While at El Shaddai, Sanchez considered moving farther away from Dallas and her doctors, but worried her care would suffer. She started talking to Hernandez about it, and that’s when Hernandez pitched an idea. Why don’t they both move into the duplex? It would be a tight squeeze, but it would be better than the alternatives.

“They have a very shitty circumstance, and they’re just doing the best they can.” - Lisa Marshall, Fighting Homelessness

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The Observer tagged along with Marshall and a few volunteers with Fighting Homelessness as they moved Hernandez’s and Sanchez’s belongings from the El Shaddai to their new duplex.

Sylvia Hendrix, the owner of El Shaddai, was upset that we went into her place and took photos and videos without her knowledge. She said we wouldn’t have done so if the group home was in a white neighborhood. “If it was University Park, you wouldn’t have done that,” Hendrix said. “Y’all only come to hurt people.”

Hendrix believed that Marshall was intent on seeing her property come under new ownership and that the Observer was aiding this effort. She said someone with the city stopped by the property the same day Hernandez and Sanchez moved out, and that someone contacted the City Council about her facility.

She’s determined to keep running the place. “All of this is a setup,” she said. “The City Council and the city came by that same afternoon when y’all left. And the people that live there, I was not there, but they told me that that’s what it is. So, sir, I don’t know. But I’ve got to fight for myself and I’ve got to fight for those people.

“I’m going to fight for that building. I’m going to fight for those people to stay there. If y’all want to take some property, y’all better go find somewhere else.”

The Observer, of course, has no interest in who owns Hendrix’s property, but that doesn’t mean she’s necessarily wrong about the threats coming her way. The last time City Hall made a major push to improve the quality of rental homes for poor people was around seven years ago.In that round, the city targeted property owners it called “slumlords” in West Dallas and South Dallas, demanding the owners improve the quality of their rental houses, some of which were renting for around $500 a month. The landlords pushed back, arguing that bringing their properties up to newer, tighter codes would require higher rents. Their homes might wind up in better shape, but many of the tenants wouldn’t be able to afford to live in them. One landlord opted instead to sell his properties to his renters.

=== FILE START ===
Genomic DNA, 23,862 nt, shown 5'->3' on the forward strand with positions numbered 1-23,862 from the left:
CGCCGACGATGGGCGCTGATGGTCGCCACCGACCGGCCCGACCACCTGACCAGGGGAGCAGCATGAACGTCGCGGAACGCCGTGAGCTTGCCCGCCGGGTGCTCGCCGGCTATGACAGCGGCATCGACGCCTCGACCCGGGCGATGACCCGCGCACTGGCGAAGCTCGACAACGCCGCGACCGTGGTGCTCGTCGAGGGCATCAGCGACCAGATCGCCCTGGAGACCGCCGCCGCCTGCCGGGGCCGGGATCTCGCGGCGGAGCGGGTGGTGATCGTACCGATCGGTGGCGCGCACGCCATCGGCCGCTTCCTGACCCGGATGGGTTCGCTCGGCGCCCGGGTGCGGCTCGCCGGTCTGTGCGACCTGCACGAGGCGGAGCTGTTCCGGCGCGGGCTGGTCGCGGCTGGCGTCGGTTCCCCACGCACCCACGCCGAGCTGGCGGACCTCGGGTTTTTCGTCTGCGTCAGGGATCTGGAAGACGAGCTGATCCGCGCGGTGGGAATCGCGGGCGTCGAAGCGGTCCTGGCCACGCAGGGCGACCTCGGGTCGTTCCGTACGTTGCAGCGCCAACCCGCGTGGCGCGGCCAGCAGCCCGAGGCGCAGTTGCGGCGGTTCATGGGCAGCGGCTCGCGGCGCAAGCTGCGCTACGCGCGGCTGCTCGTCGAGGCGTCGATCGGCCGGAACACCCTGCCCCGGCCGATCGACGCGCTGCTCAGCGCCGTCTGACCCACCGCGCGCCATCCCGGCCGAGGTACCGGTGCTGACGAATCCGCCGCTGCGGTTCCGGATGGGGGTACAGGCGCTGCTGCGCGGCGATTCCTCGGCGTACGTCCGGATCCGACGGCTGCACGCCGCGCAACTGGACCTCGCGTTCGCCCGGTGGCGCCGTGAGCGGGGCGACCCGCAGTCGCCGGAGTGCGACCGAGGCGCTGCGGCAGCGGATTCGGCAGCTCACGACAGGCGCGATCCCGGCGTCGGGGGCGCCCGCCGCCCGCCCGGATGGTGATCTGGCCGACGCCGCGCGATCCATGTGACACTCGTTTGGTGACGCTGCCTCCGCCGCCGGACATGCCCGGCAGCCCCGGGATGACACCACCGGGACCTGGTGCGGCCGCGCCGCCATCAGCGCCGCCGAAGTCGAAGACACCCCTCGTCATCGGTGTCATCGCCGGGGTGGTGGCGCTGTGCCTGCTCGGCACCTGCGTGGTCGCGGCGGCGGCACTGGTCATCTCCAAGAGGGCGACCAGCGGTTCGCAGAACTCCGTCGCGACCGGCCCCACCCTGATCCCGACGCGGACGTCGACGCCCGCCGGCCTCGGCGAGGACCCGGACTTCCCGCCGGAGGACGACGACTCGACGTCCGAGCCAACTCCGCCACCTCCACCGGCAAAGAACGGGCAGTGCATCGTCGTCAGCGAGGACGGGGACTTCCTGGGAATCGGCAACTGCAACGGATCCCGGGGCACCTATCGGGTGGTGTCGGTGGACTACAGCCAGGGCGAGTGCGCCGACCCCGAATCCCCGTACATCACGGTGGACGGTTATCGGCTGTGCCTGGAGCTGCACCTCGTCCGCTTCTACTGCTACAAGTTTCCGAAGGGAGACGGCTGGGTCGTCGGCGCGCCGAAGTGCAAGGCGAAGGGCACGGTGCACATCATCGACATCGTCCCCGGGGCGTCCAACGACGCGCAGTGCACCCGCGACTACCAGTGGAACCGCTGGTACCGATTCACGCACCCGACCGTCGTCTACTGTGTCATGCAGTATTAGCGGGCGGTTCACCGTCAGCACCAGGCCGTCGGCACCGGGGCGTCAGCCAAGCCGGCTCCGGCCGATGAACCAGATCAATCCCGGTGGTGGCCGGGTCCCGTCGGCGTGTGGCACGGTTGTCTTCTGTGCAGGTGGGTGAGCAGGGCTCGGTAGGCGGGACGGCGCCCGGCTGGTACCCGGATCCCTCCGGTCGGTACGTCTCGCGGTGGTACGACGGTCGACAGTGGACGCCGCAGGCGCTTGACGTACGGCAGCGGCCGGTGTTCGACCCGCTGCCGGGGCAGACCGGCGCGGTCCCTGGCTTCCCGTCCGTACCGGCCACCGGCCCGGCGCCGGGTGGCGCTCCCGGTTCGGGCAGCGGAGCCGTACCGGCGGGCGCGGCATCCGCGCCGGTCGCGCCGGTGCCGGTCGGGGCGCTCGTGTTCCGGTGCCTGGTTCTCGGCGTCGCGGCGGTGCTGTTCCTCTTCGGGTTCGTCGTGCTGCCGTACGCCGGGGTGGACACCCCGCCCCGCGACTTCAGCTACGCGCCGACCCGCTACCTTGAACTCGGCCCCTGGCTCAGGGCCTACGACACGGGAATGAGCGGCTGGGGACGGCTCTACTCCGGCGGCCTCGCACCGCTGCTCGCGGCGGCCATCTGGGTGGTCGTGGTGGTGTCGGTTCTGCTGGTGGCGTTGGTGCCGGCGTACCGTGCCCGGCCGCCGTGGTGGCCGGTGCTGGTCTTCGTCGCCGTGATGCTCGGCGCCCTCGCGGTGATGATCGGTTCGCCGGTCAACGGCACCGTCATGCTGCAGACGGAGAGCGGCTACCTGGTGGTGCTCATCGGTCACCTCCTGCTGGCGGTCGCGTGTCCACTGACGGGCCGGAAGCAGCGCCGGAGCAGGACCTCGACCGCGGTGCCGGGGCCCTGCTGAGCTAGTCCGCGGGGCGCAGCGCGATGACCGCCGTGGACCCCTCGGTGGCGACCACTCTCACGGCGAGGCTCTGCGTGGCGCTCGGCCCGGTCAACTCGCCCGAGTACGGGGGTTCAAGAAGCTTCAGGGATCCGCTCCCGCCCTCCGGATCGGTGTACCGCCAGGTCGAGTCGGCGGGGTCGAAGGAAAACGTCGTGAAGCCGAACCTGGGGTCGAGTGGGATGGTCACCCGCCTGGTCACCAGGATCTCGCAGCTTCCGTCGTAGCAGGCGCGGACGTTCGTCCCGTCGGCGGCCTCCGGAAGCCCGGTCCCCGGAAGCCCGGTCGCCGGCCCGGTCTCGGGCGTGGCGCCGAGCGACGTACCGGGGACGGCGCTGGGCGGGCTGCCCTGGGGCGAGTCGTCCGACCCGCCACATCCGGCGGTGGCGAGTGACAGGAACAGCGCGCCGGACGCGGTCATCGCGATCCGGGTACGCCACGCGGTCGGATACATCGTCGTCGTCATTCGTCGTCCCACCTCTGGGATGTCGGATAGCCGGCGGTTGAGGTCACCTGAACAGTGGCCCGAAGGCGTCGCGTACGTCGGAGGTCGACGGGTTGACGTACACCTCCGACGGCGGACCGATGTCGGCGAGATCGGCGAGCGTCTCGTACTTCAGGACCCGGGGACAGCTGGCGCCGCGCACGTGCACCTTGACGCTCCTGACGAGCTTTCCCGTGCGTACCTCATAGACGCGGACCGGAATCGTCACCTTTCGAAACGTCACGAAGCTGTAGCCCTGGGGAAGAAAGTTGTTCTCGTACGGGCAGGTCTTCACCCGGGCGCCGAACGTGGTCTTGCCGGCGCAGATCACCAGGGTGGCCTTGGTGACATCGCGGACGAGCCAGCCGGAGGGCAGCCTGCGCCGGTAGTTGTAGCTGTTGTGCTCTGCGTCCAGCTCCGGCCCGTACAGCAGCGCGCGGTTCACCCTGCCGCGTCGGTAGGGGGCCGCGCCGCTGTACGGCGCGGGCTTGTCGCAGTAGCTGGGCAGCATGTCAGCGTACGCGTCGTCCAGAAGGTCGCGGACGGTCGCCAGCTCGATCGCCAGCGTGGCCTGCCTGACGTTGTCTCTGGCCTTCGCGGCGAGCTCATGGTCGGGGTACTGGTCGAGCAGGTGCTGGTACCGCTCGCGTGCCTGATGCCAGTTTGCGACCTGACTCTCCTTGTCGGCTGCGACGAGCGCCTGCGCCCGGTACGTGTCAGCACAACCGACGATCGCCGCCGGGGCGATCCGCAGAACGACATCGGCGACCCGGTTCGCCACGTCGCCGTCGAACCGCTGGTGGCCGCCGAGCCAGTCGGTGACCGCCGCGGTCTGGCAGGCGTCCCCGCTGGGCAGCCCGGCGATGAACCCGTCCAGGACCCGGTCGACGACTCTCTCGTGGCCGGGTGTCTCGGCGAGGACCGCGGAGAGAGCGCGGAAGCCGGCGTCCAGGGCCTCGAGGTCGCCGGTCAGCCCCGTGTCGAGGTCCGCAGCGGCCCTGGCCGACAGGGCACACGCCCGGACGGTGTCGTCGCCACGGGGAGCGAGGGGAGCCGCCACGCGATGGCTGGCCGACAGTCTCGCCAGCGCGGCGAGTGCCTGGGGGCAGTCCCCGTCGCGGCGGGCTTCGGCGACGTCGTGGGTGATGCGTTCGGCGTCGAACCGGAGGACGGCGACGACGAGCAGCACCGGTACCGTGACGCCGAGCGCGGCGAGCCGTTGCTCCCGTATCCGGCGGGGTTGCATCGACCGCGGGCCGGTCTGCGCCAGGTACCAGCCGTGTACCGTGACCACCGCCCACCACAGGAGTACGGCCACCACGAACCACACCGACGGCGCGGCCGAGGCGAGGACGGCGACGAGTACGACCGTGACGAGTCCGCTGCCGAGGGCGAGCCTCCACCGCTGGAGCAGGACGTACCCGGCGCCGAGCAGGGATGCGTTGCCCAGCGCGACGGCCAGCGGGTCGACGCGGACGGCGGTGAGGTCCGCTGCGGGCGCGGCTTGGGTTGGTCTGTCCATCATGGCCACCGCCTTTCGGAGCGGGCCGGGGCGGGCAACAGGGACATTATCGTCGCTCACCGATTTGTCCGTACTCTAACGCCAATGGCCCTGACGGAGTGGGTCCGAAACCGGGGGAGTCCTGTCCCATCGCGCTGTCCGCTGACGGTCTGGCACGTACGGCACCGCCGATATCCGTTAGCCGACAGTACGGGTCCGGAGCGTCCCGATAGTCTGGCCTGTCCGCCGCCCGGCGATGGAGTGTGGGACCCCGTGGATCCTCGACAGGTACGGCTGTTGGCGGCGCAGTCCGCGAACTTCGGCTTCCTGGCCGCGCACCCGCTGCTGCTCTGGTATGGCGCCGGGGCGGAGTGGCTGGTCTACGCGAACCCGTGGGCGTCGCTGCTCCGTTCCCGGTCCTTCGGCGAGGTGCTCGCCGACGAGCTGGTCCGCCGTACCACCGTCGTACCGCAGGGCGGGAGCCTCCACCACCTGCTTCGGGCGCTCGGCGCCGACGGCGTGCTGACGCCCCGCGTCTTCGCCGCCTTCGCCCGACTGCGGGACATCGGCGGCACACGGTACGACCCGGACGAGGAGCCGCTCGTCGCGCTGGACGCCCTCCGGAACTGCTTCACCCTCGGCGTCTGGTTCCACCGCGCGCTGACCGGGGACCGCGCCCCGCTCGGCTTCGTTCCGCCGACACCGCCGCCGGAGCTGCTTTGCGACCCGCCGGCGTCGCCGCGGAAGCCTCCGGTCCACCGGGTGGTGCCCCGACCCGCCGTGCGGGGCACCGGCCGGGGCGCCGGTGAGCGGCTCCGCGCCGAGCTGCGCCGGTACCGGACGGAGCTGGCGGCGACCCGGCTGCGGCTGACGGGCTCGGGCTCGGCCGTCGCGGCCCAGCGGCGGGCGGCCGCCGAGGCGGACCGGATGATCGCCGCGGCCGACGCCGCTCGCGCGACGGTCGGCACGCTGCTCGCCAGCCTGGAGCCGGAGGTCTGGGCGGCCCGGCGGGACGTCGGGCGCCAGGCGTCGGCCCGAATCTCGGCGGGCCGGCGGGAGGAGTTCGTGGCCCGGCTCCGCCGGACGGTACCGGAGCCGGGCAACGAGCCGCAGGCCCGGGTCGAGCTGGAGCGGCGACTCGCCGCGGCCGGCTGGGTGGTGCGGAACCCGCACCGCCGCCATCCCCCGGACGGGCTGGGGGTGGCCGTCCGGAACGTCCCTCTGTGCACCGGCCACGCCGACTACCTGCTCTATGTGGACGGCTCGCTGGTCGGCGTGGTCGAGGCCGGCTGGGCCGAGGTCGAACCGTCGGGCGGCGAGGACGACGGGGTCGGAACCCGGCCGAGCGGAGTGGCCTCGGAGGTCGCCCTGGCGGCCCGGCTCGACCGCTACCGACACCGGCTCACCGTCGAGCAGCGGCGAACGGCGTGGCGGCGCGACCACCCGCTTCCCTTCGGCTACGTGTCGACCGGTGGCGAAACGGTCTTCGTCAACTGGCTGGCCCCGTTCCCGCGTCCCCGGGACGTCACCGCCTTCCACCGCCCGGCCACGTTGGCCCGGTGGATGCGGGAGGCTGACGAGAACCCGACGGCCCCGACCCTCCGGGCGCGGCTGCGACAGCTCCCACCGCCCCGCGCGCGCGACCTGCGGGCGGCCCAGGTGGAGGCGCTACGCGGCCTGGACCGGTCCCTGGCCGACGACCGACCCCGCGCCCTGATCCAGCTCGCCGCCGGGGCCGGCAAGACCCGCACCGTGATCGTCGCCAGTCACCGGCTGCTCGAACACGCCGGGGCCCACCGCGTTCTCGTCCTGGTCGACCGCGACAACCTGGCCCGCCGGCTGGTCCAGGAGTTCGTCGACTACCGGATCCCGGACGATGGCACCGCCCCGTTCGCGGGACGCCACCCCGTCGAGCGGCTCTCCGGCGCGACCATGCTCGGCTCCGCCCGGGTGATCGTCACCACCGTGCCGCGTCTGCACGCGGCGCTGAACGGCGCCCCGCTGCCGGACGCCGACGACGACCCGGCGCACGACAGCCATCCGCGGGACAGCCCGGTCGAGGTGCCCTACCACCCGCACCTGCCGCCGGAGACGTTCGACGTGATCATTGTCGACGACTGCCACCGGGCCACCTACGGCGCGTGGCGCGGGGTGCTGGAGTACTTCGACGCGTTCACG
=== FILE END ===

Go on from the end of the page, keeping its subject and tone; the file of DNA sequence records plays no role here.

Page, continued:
Dallas officials know there are quality of life issues at places like El Shaddai, and part of the problem in regulating them is that they’re not all registered the same way. El Shaddai, for example, is considered a group residential facility, so the city’s rules for boarding homes don’t apply to it. This was brought up in City Council and committee meetings over the last year in the run-up to the council’s approval in February of new rules for boarding homes.

The rules came in response to state legislation enacted in 2021 that increased fines for people operating boarding homes illegally. The council updated its ordinance to increase the fines and began to consider an overhaul of the city’s boarding home rules.

Dallas has some 180 registered boarding homes, according to the director of code compliance, Christopher Christian. City Council District 8, which is represented by Tennell Atkins, has 63. City Council member Carolyn King Arnold’s District 4 is home to 36 boarding homes.

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Alecia Sanchez and Hector Hernandez became unlikely roomates after facing an affordable housing crisis.
Jacob Vaughn
No Easy Answers

City Council members and staff wanted to find ways to deal with boarding homes that aren’t in compliance with city code and to protect tenants from retaliation if they complain. Some City Council members also worried about what would happen if they were too heavy-handed on boarding homes and ended up shutting some down.